Economists know that the prices of houses tend to drop in the aftermath of a nearby wildfire. But a new paper reveals good news for those who have invested in vulnerable woodland property: Unless you can literally see the fire scar from your home, these prices rebound within a couple of years.
Shawn McCoy and Randall Walsh, economists at the University of Las Vegas and the University of Pittsburgh, respectively, unveiled these results in a recent paper, in which they analyze the effects of wildfires on the housing market in Colorado.
“When we focus on these areas that are close to the fire but can’t see it, after the fire happens, you see a one- to three-year decrease in the price, and an increase in sales rate,” Walsh says.
For houses that had a continued view of the destruction, Walsh says, the return to pre-fire prices took longer. In other words, homeowners who survive a fire soon cease worrying about the possibility of future fires — unless they’re literally confronted with a dead forest every time they look out the window.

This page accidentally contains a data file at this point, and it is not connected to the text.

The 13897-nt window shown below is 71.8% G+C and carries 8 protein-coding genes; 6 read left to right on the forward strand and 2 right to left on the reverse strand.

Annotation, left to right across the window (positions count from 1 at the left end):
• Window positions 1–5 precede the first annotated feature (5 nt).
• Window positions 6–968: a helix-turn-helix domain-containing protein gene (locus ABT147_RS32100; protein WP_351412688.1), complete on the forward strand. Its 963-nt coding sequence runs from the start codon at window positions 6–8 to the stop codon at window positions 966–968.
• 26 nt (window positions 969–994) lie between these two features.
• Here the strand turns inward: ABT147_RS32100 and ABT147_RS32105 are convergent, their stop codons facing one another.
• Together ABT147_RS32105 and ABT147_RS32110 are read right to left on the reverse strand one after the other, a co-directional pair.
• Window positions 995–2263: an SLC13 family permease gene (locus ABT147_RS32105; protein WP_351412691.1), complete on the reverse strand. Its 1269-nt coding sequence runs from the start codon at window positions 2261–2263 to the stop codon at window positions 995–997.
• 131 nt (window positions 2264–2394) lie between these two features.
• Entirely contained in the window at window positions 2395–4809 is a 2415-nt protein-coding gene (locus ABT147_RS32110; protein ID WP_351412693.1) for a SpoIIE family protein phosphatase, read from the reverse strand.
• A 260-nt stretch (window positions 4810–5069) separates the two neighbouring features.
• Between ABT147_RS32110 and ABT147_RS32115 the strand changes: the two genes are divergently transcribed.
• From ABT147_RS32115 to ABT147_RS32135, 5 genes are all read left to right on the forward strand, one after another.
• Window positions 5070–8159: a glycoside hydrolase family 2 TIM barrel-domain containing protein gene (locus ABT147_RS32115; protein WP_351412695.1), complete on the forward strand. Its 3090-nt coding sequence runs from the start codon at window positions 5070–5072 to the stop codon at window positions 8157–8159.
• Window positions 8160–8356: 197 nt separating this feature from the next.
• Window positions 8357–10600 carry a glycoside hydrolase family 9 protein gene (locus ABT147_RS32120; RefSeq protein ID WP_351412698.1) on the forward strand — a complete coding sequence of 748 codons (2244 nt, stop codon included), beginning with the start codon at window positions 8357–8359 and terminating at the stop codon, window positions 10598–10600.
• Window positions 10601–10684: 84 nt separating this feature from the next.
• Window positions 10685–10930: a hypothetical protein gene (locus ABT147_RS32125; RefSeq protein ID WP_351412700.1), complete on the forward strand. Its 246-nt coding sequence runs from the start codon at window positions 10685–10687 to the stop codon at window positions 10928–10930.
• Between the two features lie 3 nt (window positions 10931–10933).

Perhaps more significantly, their paper shows that this ruined view is not the reason for the decline in house prices. Rather, McCoy and Walsh reveal that properties lose their value because residents briefly become more attuned to the risks of fire, rather than because their homes have lost beautiful forest views.
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